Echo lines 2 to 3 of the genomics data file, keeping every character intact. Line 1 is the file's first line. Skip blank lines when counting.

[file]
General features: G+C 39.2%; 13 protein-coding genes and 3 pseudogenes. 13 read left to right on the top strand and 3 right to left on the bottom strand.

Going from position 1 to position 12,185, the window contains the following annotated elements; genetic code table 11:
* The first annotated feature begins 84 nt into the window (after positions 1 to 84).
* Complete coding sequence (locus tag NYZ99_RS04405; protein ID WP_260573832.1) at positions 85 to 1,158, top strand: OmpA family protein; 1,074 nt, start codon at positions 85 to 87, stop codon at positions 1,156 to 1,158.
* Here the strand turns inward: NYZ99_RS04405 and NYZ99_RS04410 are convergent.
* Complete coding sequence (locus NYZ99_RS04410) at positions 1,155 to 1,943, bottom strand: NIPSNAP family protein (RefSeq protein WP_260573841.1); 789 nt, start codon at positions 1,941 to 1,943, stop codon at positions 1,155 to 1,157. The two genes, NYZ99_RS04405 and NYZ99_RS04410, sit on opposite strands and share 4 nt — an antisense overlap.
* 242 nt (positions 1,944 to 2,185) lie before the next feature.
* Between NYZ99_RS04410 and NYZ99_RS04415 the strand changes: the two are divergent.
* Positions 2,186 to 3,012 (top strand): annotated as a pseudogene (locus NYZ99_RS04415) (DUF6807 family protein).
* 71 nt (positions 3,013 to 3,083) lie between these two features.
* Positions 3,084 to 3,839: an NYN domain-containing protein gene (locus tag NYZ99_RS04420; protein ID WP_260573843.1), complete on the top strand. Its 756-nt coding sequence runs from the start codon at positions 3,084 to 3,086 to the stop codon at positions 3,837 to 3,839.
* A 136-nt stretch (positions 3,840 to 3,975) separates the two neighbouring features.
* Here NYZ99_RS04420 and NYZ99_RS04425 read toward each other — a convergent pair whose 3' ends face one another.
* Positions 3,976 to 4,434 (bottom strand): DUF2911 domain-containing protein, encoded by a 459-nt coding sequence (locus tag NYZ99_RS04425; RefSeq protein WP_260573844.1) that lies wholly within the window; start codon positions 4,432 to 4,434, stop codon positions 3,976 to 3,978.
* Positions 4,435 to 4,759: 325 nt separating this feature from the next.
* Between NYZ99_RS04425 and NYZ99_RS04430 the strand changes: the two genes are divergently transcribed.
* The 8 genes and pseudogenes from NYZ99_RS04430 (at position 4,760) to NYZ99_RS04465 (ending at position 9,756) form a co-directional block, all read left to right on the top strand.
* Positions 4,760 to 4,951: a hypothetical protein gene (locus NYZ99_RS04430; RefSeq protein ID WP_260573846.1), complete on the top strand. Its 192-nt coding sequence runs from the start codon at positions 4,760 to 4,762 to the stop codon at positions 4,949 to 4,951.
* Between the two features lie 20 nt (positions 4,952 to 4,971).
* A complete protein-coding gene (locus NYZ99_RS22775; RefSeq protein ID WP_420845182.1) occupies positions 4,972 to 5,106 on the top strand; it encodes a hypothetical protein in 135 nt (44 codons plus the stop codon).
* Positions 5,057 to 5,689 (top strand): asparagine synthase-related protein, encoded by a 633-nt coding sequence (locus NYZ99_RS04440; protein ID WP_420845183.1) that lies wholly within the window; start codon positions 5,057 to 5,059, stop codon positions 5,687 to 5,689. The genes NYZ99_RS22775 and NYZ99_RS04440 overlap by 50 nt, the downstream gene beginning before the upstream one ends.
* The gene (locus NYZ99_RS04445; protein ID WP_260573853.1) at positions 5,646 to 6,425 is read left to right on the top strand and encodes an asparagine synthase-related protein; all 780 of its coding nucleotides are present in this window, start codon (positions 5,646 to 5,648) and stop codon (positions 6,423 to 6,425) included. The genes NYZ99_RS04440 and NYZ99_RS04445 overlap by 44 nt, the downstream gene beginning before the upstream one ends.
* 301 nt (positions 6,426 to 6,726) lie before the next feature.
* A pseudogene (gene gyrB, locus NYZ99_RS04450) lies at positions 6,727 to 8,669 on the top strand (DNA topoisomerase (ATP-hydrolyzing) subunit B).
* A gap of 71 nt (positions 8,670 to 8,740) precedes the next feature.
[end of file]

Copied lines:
Going from position 1 to position 12,185, the window contains the following annotated elements; genetic code table 11:
* The first annotated feature begins 84 nt into the window (after positions 1 to 84).